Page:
Optimization and geophysical inverse problems
Abstract
A fundamental part of geophysics is to make inferences about the interior of the earth on the basis of data collected at or near the surface of the earth. In almost all cases these measured data are only indirectly related to the properties of the earth that are of interest, so an inverse problem must be solved in order to obtain estimates of the physical properties within the earth. In February of 1999 the U.S. Department of Energy sponsored a workshop that was intended to examine the methods currently being used to solve geophysical inverse problems and to consider what new approaches should be explored in the future. The interdisciplinary area between inverse problems in geophysics and optimization methods in mathematics was specifically targeted as one where an interchange of ideas was likely to be fruitful. Thus about half of the participants were actively involved in solving geophysical inverse problems and about half were actively involved in research on general optimization methods. This report presents some of the topics that were explored at the workshop and the conclusions that were reached. In general, the objective of a geophysical inverse problem is to find an earth model, described by a setmore »
 Authors:
 Publication Date:
 Research Org.:
 Lawrence Berkeley National Lab. (LBNL), Berkeley, CA (United States)
 Sponsoring Org.:
 Earth Sciences Division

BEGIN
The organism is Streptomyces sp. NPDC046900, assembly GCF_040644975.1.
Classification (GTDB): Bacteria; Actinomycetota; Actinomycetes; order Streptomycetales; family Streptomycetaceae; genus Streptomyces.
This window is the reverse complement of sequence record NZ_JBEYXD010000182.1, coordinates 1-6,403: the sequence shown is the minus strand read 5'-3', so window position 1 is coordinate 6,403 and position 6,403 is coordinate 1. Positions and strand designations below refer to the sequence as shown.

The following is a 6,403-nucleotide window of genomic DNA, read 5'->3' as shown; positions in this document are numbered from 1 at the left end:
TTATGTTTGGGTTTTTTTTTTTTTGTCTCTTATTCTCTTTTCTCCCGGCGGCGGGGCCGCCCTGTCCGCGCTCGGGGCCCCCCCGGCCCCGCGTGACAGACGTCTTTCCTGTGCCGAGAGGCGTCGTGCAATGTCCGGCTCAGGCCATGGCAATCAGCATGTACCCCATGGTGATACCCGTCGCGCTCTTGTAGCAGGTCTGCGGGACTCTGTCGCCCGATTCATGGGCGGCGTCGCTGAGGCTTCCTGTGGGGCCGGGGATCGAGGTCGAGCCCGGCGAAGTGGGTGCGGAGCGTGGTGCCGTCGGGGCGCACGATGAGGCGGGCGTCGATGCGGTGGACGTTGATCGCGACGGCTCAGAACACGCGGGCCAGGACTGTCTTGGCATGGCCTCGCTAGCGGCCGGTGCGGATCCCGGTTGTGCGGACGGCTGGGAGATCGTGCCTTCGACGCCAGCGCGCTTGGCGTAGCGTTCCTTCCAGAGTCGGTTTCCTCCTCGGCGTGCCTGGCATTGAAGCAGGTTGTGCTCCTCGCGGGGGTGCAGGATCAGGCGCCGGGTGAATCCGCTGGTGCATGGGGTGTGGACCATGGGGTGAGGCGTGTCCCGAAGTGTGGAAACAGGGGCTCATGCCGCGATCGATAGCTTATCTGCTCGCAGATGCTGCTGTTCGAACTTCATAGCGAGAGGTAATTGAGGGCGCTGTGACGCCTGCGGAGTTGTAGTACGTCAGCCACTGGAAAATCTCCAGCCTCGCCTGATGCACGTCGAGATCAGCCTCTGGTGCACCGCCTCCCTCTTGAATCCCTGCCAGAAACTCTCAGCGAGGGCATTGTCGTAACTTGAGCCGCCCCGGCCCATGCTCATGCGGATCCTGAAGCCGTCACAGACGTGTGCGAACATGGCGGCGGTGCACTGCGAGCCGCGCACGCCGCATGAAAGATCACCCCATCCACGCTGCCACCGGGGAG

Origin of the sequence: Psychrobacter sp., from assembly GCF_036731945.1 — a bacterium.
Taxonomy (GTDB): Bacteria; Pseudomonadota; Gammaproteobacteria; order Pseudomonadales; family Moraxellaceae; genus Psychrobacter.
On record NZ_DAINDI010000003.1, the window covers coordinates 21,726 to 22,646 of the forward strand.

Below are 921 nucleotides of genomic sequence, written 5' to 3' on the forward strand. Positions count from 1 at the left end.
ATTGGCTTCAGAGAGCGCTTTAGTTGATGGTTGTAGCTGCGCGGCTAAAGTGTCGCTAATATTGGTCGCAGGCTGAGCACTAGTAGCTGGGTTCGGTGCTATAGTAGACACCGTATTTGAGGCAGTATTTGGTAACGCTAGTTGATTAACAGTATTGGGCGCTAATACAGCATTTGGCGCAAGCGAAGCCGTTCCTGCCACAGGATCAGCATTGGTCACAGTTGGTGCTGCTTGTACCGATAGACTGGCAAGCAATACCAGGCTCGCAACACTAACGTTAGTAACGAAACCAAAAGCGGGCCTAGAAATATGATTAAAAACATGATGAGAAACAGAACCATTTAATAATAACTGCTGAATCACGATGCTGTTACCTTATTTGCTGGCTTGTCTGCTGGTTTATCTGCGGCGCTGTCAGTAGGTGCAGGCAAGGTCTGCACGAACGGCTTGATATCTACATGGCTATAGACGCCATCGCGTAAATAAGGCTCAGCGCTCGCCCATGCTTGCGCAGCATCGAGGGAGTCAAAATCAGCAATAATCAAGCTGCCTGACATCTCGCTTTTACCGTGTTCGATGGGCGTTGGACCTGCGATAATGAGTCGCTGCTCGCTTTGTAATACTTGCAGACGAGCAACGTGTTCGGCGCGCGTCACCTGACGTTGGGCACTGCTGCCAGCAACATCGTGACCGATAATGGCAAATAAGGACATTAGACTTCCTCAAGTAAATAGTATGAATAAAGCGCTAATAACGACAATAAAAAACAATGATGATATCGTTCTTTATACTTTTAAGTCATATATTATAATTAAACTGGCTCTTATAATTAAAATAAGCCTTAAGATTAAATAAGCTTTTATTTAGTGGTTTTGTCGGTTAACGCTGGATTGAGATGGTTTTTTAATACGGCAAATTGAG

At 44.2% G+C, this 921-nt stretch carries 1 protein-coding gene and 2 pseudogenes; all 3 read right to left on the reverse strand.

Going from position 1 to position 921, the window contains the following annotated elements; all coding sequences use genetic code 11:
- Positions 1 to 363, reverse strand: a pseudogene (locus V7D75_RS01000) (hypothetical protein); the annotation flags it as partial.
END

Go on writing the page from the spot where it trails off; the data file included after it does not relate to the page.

OSTI Identifier:
 939130
 Report Number(s):
 LBNL46959
TRN: US200823%%117
 DOE Contract Number:
 DEAC0205CH11231
 Resource Type:
 Technical Report
 Country of Publication:
 United States
 Language:
 English
 Subject:
 58; EVALUATION; GEOPHYSICS; MEDICINE; OPTIMIZATION; PARTIAL DIFFERENTIAL EQUATIONS; PHYSICAL PROPERTIES; PHYSICS; RESOLUTION; ROUGHNESS
Citation Formats
Barhen, J., Berryman, J.G., Borcea, L., Dennis, J., de GrootHedlin, C., Gilbert, F., Gill, P., Heinkenschloss, M., Johnson, L., McEvilly, T., More, J., Newman, G., Oldenburg, D., Parker, P., Porto, B., Sen, M., Torczon, V., Vasco, D., and Woodward, N.B.. Optimization and geophysical inverse problems. United States: N. p., 2000.
Web. doi:10.2172/939130.
Barhen, J., Berryman, J.G., Borcea, L., Dennis, J., de GrootHedlin, C., Gilbert, F., Gill, P., Heinkenschloss, M., Johnson, L., McEvilly, T., More, J., Newman, G., Oldenburg, D., Parker, P., Porto, B., Sen, M., Torczon, V., Vasco, D., & Woodward, N.B.. Optimization and geophysical inverse problems. United States. doi:10.2172/939130.